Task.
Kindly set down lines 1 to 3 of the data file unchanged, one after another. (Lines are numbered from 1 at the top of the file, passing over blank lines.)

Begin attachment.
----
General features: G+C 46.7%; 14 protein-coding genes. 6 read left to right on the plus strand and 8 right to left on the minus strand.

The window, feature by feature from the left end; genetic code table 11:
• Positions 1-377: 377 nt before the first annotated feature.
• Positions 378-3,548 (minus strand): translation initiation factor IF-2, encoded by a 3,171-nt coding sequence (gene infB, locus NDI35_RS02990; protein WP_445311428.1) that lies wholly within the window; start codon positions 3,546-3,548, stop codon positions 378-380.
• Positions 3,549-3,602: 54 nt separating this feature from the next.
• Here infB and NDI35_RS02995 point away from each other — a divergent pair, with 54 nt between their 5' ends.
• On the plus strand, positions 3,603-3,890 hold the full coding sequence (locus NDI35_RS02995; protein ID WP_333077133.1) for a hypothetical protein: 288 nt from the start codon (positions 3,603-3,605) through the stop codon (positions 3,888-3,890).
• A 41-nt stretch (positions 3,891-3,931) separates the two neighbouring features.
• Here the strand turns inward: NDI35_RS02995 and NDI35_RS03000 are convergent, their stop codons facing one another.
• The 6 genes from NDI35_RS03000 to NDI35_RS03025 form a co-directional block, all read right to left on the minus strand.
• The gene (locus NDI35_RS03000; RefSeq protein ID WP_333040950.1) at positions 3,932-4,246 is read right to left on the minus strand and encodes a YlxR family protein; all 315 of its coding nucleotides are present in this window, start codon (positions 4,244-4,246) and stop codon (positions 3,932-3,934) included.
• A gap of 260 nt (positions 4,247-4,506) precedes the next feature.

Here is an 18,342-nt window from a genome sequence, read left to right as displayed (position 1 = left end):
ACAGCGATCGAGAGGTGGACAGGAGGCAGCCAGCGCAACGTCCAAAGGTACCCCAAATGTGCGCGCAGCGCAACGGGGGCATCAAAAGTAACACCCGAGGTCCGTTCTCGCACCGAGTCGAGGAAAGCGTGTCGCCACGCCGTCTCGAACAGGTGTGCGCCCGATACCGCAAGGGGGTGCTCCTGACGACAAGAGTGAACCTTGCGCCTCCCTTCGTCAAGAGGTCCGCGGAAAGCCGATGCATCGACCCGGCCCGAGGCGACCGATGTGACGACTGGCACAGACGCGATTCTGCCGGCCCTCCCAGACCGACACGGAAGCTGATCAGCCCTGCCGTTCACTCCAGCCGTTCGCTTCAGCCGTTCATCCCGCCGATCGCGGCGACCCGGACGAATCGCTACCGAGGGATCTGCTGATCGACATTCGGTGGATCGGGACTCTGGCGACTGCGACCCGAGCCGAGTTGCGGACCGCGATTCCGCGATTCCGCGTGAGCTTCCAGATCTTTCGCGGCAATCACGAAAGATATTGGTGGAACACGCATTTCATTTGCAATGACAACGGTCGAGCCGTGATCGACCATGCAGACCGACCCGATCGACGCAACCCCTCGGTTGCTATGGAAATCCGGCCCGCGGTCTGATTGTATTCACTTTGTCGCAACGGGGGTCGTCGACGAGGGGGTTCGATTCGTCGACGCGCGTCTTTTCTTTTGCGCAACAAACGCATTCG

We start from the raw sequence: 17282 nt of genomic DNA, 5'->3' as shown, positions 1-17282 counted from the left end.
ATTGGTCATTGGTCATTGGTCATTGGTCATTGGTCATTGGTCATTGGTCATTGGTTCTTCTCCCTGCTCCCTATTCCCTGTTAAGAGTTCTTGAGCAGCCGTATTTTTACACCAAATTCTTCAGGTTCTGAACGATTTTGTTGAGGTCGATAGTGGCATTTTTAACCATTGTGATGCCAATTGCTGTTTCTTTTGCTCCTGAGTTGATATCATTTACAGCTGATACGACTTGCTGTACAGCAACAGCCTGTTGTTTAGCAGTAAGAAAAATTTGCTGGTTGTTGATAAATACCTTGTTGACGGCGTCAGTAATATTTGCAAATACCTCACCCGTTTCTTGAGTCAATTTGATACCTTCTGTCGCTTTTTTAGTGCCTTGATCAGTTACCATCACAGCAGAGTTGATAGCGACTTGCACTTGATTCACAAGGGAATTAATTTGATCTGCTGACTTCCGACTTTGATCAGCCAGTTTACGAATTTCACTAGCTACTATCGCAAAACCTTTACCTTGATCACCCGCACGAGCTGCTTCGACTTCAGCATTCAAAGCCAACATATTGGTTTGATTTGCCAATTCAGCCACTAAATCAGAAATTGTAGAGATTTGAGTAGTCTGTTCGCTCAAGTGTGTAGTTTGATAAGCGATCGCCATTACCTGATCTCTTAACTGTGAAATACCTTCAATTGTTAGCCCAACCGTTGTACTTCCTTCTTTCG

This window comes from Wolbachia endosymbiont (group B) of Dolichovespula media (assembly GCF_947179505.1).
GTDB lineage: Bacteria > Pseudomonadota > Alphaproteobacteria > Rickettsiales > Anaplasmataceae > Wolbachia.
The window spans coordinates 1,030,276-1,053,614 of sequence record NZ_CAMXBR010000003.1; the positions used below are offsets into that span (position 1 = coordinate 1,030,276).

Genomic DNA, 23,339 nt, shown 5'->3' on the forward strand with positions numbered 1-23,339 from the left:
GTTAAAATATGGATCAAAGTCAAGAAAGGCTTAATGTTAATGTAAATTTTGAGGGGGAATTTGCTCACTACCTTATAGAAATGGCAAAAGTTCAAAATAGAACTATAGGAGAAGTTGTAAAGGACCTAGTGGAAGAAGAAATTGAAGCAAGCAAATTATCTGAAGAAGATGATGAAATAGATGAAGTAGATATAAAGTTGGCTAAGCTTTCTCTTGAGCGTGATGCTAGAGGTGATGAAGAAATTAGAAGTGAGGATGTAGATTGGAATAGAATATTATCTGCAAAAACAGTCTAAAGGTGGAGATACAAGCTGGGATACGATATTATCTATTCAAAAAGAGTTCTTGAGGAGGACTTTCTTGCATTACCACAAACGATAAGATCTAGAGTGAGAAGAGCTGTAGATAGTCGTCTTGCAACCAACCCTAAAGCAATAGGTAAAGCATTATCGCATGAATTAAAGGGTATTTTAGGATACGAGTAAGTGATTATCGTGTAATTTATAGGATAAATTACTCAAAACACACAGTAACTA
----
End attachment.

General features: G+C 46.7%; 14 protein-coding genes. 6 read left to right on the plus strand and 8 right to left on the minus strand.

The window, feature by feature from the left end; genetic code table 11:
• Positions 1-377: 377 nt before the first annotated feature.